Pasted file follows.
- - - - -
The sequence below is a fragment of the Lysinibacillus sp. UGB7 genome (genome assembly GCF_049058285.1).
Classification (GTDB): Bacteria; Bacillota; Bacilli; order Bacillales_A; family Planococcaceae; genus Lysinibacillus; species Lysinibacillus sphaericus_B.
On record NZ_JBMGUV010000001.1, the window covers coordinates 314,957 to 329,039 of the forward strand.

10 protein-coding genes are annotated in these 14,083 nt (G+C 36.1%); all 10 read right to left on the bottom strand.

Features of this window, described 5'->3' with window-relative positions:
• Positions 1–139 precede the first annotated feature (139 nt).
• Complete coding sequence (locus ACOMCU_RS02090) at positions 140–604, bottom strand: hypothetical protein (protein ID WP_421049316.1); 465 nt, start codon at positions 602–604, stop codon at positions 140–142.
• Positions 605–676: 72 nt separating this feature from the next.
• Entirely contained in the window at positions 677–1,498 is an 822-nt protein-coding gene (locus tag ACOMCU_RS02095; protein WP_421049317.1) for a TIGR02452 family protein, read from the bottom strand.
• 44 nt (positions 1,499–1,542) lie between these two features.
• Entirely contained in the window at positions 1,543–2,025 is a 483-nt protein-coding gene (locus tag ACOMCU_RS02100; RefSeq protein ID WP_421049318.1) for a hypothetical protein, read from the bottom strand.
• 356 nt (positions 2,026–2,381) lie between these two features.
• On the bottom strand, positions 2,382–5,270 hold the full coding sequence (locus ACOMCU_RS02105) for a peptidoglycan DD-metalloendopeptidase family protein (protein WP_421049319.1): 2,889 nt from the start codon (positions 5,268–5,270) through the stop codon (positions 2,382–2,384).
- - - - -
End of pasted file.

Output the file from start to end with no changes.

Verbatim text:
The sequence below is a fragment of the Lysinibacillus sp. UGB7 genome (genome assembly GCF_049058285.1).
Classification (GTDB): Bacteria; Bacillota; Bacilli; order Bacillales_A; family Planococcaceae; genus Lysinibacillus; species Lysinibacillus sphaericus_B.
On record NZ_JBMGUV010000001.1, the window covers coordinates 314,957 to 329,039 of the forward strand.

10 protein-coding genes are annotated in these 14,083 nt (G+C 36.1%); all 10 read right to left on the bottom strand.

Features of this window, described 5'->3' with window-relative positions:
• Positions 1–139 precede the first annotated feature (139 nt).
• Complete coding sequence (locus ACOMCU_RS02090) at positions 140–604, bottom strand: hypothetical protein (protein ID WP_421049316.1); 465 nt, start codon at positions 602–604, stop codon at positions 140–142.
• Positions 605–676: 72 nt separating this feature from the next.
• Entirely contained in the window at positions 677–1,498 is an 822-nt protein-coding gene (locus tag ACOMCU_RS02095; protein WP_421049317.1) for a TIGR02452 family protein, read from the bottom strand.
• 44 nt (positions 1,499–1,542) lie between these two features.
• Entirely contained in the window at positions 1,543–2,025 is a 483-nt protein-coding gene (locus tag ACOMCU_RS02100; RefSeq protein ID WP_421049318.1) for a hypothetical protein, read from the bottom strand.
• 356 nt (positions 2,026–2,381) lie between these two features.
• On the bottom strand, positions 2,382–5,270 hold the full coding sequence (locus ACOMCU_RS02105) for a peptidoglycan DD-metalloendopeptidase family protein (protein WP_421049319.1): 2,889 nt from the start codon (positions 5,268–5,270) through the stop codon (positions 2,382–2,384).